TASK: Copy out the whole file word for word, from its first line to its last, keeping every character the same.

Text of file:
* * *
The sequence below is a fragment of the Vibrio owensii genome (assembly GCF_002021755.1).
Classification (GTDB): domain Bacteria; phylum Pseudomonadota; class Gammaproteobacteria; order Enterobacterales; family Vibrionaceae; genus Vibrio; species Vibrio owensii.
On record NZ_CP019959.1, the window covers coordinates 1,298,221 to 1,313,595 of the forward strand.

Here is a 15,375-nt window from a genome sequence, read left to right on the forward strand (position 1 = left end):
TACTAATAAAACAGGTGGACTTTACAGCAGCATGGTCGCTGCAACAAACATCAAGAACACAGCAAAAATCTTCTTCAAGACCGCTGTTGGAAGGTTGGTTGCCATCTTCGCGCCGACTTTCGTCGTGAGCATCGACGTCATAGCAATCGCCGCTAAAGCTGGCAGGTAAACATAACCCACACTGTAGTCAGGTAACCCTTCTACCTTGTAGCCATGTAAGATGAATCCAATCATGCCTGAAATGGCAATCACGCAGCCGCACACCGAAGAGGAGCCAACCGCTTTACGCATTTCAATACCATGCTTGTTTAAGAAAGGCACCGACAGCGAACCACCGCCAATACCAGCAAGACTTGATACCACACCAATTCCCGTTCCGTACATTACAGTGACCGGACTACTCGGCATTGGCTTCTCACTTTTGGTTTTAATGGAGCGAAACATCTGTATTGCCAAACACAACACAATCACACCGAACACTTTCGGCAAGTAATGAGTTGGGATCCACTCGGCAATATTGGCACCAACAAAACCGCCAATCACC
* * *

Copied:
The sequence below is a fragment of the Vibrio owensii genome (assembly GCF_002021755.1).
Classification (GTDB): domain Bacteria; phylum Pseudomonadota; class Gammaproteobacteria; order Enterobacterales; family Vibrionaceae; genus Vibrio; species Vibrio owensii.
On record NZ_CP019959.1, the window covers coordinates 1,298,221 to 1,313,595 of the forward strand.

Here is a 15,375-nt window from a genome sequence, read left to right on the forward strand (position 1 = left end):
TACTAATAAAACAGGTGGACTTTACAGCAGCATGGTCGCTGCAACAAACATCAAGAACACAGCAAAAATCTTCTTCAAGACCGCTGTTGGAAGGTTGGTTGCCATCTTCGCGCCGACTTTCGTCGTGAGCATCGACGTCATAGCAATCGCCGCTAAAGCTGGCAGGTAAACATAACCCACACTGTAGTCAGGTAACCCTTCTACCTTGTAGCCATGTAAGATGAATCCAATCATGCCTGAAATGGCAATCACGCAGCCGCACACCGAAGAGGAGCCAACCGCTTTACGCATTTCAATACCATGCTTGTTTAAGAAAGGCACCGACAGCGAACCACCGCCAATACCAGCAAGACTTGATACCACACCAATTCCCGTTCCGTACATTACAGTGACCGGACTACTCGGCATTGGCTTCTCACTTTTGGTTTTAATGGAGCGAAACATCTGTATTGCCAAACACAACACAATCACACCGAACACTTTCGGCAAGTAATGAGTTGGGATCCACTCGGCAATATTGGCACCAACAAAACCGCCAATCACC